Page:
The days of the dead | The Daily Star
06:28 PM, November 08, 2019 / LAST MODIFIED: 06:31 PM, November 08, 2019

The days of the dead

As soon as the last week of October begins, blood red paint, scary masks, and ghost costumes become an exciting matter. However, there is more to the days of the dead.


Halloween is celebrated on October 31, every year. As Dexter Kozen says, “Shadows of a thousand years rise again unseen, voices whisper in the trees, tonight is Halloween.”

This day comes from the ancient feast of Samhain, an ancient Celtic spiritual tradition to celebrate the harvest in “the dark half of the year.” According to Gaelic beliefs, the gate between physical world and the spiritual world opens up on this day, allowing spirits to enter our world and interact with humans.

The family of the deceased used to leave offerings outside the village for fairies so that the fairies would not take them to the spiritual world before they could meet their family members. They also dressed as animals and demons to scare the fairies off, allowing them to spend a longer time with the spirit of the deceased.

Around the 9th century, Christianity took over the Celtic region and addressing this culture, Pope Gregory marked November 1 as All Saints’ Day. In recent times, October 31 still remains as the All Hallows Eve, commonly known as Halloween where people, especially children, put on their Halloween costumes and sing songs for the dead. Chocolates and cakes are given to them in return.

All Saints’ Day

November 1 is annually celebrated as All Saints’ Day by Catholics. This day is celebrated to commemorate all the Christian saints, canonised by the church. This day has been formally celebrated since it was set as an obligation by Pope Boniface IV in 609 AD.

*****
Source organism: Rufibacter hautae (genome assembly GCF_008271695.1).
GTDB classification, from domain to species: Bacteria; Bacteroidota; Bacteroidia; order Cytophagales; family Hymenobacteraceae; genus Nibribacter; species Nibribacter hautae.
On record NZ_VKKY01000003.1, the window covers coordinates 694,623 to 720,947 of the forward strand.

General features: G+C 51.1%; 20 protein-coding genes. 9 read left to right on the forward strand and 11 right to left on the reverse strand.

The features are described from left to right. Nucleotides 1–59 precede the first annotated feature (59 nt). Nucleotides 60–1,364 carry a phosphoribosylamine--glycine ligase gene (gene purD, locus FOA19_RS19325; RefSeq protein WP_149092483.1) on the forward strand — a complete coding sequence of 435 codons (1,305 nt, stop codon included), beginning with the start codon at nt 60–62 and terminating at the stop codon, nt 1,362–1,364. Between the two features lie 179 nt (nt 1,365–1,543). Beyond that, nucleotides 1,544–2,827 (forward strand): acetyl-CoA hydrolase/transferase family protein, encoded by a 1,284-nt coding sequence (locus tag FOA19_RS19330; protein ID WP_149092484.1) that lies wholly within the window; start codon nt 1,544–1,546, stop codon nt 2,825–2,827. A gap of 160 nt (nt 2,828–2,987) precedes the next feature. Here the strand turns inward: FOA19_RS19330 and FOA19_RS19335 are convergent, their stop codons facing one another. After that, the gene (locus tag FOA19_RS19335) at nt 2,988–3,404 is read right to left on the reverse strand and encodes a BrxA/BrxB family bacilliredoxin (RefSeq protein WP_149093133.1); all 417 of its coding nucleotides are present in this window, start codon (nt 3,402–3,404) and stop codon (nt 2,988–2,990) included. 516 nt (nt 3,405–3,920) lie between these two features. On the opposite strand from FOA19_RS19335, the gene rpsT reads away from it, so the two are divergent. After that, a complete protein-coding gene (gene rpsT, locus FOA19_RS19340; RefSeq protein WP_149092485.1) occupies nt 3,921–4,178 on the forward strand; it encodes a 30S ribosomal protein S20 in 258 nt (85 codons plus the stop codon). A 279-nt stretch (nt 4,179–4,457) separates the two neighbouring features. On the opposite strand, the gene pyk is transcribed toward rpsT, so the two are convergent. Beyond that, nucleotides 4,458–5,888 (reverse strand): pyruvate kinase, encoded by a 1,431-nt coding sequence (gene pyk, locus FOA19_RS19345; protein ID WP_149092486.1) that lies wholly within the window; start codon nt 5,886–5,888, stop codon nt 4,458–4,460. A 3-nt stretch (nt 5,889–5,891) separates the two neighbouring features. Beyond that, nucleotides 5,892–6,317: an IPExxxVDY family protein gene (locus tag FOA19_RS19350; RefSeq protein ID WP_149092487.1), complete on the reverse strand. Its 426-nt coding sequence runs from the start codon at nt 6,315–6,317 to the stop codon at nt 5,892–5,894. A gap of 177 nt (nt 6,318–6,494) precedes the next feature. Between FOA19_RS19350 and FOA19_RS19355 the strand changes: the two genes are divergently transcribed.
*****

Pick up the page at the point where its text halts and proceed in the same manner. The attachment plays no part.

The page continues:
This day celebrates the annotation of all saints in heaven. A mess is held in their honour and all catholic Christians try to attend this mass unless there is an inexcusable concern. This day is also celebrated by the Eastern Orthodox Church and some protestant churches, especially the Lutheran and Anglican churches. Following All Saints’ Day, comes All Souls Day, the final day of this trilogy.

All Souls Day

Honouring the souls of the dead, November 2 is celebrated as the All Souls Day. This day is celebrated by all the Catholics. However, the Anglican Church holds one of the largest celebrations among other protestant churches on this day.

It is believed that when a soul departs from its body, it may not always go to heaven. Some souls are stuck in purgatory. A purgatory is a realm between the earth and heaven where awaited souls reside on their way to heaven. The souls have to cleansed and purified before they reach their final stop.

All Souls day is the day when the family of the deceased pray for their deceased relatives so that they can finish their ‘temporary punishment’ in the purgatory and enter heaven.

The family members visit the graves of their loved ones and decorate them with flowers and candles. Three masses are held at the chapel and graveyard of the Catholic Church on this day, one for the faithful departed, one for the priest's intentions and one for the intentions of the ‘Holy Father’. The priests wear black vestments for mourning, purple ones to symbolise penance and the white ones for resurrection.

The Dhaka Christian cemetery in Narinda, and the Holy Rosary Church celebrate this day, in a grand way.  The whole graveyard is decorated with flower petals, candles, and praying hands.

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